Through the Eyes of a CF Daughter by Vivian Carlson, aged 20 years

Vivian Carlson (Permission given)During my senior year of high school, I took an anatomy class to complete a credit for graduation.  Later in the Spring we covered the respiratory system and the different types of respiratory diseases. Reading about CF, I thought that the symptoms sounded a lot like the ones my mom had for her bronchiectasis.  Further, when we studied bronchiectasis, the symptoms sounded nothing like what my mom had.  The only difference that I was taught, was that most people with CF die before the age of 30 and my mom was in her 50’s.  About a month later my mom received her diagnosis of CF after a short hospital stay.  I do have a better understanding of CF now than I did in high school, but some things are still a bit scary.

One of the most common questions I get asked now is “When did you first notice that your mom was sick?” and my answer has always been “I didn’t”.  I’ve grown up with my mom always having nebulizers, taking cough medicines and walking a little slower than everyone else.  All of that was normal, so to some extent I never really thought she was sick.  I don’t know exactly at what age I asked my mom why she had all of these medicines or what her answer was.  I imagine her response was that she needed all of these medicines to stay healthy.  She always had a positive outlook and never complained about her sickness.  Unlike most people with CF, my mom spent very little time in hospital.  Actually, the first time she was in the hospital that I can remember, was during my senior year of high school.  I was worried at first, mostly because my dad had left a very short cryptic message on my phone on their way to the hospital and didn’t explain what was going on.  I soon learned that she was there because an antibioitc had to be administered with an IV.  I was more worried when my parents mentioned that my mom would need a lung transplant.  It came as a bit of a shock and at the time I didn’t really know much about organ transplantation at all.  I had no idea how much preparation went into it or what the organ transplant list was.  However, as the process unfolded, much of that fear left and I came to see that the transplant will be a really good thing. I found that the more that I knew, the more comfortable I felt about the process.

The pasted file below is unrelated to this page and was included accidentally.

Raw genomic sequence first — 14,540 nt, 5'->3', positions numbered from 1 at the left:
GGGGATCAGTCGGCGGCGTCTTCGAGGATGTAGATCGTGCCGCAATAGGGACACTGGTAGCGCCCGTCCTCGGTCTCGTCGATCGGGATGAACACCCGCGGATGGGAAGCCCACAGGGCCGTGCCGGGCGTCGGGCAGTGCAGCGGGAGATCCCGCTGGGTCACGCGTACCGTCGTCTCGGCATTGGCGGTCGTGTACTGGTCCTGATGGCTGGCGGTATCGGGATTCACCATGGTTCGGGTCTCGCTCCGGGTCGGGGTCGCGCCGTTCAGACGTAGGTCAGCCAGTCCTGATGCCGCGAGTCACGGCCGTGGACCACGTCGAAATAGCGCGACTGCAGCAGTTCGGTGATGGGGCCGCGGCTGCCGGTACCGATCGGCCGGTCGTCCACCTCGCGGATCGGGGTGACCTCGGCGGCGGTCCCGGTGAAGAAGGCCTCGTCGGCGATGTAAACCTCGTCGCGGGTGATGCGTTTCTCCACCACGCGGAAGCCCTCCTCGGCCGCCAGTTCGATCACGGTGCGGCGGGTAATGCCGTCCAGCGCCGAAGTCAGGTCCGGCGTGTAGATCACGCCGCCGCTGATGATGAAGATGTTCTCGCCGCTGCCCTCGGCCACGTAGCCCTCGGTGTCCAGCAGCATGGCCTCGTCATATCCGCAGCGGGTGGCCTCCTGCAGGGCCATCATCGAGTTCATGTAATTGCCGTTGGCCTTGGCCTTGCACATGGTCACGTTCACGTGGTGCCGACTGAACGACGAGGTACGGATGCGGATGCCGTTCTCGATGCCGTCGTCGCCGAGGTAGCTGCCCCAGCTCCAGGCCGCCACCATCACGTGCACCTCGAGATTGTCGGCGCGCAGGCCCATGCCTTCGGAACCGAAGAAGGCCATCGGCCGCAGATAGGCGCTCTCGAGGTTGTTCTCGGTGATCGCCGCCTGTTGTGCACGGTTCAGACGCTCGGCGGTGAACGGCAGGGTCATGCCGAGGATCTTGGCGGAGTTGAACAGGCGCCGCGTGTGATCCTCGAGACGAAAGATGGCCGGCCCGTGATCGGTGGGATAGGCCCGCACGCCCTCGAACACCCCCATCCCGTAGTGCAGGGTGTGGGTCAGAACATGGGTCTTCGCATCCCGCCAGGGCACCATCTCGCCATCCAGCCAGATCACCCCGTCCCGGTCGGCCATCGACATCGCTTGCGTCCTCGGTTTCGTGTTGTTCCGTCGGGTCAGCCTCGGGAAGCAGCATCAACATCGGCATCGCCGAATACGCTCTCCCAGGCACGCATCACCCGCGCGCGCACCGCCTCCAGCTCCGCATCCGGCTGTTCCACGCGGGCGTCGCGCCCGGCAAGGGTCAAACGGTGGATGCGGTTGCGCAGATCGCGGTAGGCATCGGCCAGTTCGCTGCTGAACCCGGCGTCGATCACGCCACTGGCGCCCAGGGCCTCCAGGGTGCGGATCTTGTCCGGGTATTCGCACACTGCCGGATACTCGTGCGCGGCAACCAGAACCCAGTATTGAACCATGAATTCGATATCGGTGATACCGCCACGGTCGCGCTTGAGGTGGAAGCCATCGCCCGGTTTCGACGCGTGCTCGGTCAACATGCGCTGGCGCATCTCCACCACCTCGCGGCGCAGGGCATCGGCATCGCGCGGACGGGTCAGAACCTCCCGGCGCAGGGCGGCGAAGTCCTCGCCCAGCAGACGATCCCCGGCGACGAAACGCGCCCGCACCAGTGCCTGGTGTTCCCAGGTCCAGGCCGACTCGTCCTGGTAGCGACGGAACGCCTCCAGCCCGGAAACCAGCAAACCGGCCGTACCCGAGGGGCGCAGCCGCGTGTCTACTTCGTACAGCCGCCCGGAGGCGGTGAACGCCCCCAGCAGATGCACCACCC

I actually enjoy being a part of everything.  My mom calls me her “Captain O” because I help carry her portable oxygen tanks when we go out and I refill them.  My dad and I both scream “Pillboxie!!!” when my mom’s alarm goes off telling her to start her medicines for the night.  I try to go to all my mom’s transplant unit visits as well.  At times they can be boring, especially when you are sitting in waiting rooms for long periods of time only to be moved into another room to sit and wait even more, but knowing exactly what is going to happen during the surgery and the aftercare makes me feel very hopeful and excited.  I’m also extremely curious and want to know absolutely everything, even the gross stuff.  I also think about the transplant not as a huge scary surgery, but just as another part of my mom’s treatment and that makes the transplant less of a HUGE SCARY THING and more manageable.  The more I know, the better I feel.  Honestly, the only time I’m ever uncomfortable is when others awkwardly try to say how sorry they feel for my mom and me.  However, this is because most people don’t understand what CF is.  Some people see her O2 canula and assume that she used to smoke so now her lungs are smoke and tar filled sacks.  Once I explain what CF is and that she needs this transplant, the awkwardness usually goes away.

While I feel that my mom’s transplant is a good and hopeful step in treatment, I do understand how deadly CF is.  However, I was most scared before my mom had her diagnosis and started treatment for CF.  Not knowing what was actually wrong with her health was much scarier than finding out my mom has CF. The first step to getting past the initial fear is understanding and the second step is asking questions.  Ask all the questions you can think of, even if they seem silly or dumb.

I used to be scared of the day that my mom gets “the call” but now, because I understand and know a lot more, I’m going to feel hopeful when it comes.  It will be the first step to my mom’s new life.


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